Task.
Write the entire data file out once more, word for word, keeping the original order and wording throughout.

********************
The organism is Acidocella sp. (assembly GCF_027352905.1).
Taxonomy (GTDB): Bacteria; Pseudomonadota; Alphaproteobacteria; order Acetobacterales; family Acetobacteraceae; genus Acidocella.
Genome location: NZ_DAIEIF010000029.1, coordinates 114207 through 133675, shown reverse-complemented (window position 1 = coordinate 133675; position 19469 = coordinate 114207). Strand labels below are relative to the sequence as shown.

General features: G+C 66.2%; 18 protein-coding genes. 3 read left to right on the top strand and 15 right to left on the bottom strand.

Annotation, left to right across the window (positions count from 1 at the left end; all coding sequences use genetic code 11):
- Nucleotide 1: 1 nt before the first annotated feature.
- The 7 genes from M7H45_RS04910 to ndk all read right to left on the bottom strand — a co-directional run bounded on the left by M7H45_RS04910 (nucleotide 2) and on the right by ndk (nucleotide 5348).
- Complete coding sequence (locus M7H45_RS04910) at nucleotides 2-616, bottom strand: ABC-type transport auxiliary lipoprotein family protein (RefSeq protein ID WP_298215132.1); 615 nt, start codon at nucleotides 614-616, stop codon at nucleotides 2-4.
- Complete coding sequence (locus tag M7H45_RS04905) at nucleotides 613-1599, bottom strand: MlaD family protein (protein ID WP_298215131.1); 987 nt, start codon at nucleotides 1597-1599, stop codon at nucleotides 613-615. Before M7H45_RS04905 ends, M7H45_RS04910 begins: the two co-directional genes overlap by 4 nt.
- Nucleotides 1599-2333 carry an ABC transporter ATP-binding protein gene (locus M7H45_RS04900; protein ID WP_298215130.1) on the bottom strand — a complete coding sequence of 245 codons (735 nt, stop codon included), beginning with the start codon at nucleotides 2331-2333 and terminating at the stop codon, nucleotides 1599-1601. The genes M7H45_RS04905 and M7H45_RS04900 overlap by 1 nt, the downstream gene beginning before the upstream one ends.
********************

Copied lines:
The organism is Acidocella sp. (assembly GCF_027352905.1).
Taxonomy (GTDB): Bacteria; Pseudomonadota; Alphaproteobacteria; order Acetobacterales; family Acetobacteraceae; genus Acidocella.
Genome location: NZ_DAIEIF010000029.1, coordinates 114207 through 133675, shown reverse-complemented (window position 1 = coordinate 133675; position 19469 = coordinate 114207). Strand labels below are relative to the sequence as shown.

General features: G+C 66.2%; 18 protein-coding genes. 3 read left to right on the top strand and 15 right to left on the bottom strand.

Annotation, left to right across the window (positions count from 1 at the left end; all coding sequences use genetic code 11):
- Nucleotide 1: 1 nt before the first annotated feature.
- The 7 genes from M7H45_RS04910 to ndk all read right to left on the bottom strand — a co-directional run bounded on the left by M7H45_RS04910 (nucleotide 2) and on the right by ndk (nucleotide 5348).
- Complete coding sequence (locus M7H45_RS04910) at nucleotides 2-616, bottom strand: ABC-type transport auxiliary lipoprotein family protein (RefSeq protein ID WP_298215132.1); 615 nt, start codon at nucleotides 614-616, stop codon at nucleotides 2-4.
- Complete coding sequence (locus tag M7H45_RS04905) at nucleotides 613-1599, bottom strand: MlaD family protein (protein ID WP_298215131.1); 987 nt, start codon at nucleotides 1597-1599, stop codon at nucleotides 613-615. Before M7H45_RS04905 ends, M7H45_RS04910 begins: the two co-directional genes overlap by 4 nt.
- Nucleotides 1599-2333 carry an ABC transporter ATP-binding protein gene (locus M7H45_RS04900; protein ID WP_298215130.1) on the bottom strand — a complete coding sequence of 245 codons (735 nt, stop codon included), beginning with the start codon at nucleotides 2331-2333 and terminating at the stop codon, nucleotides 1599-1601. The genes M7H45_RS04905 and M7H45_RS04900 overlap by 1 nt, the downstream gene beginning before the upstream one ends.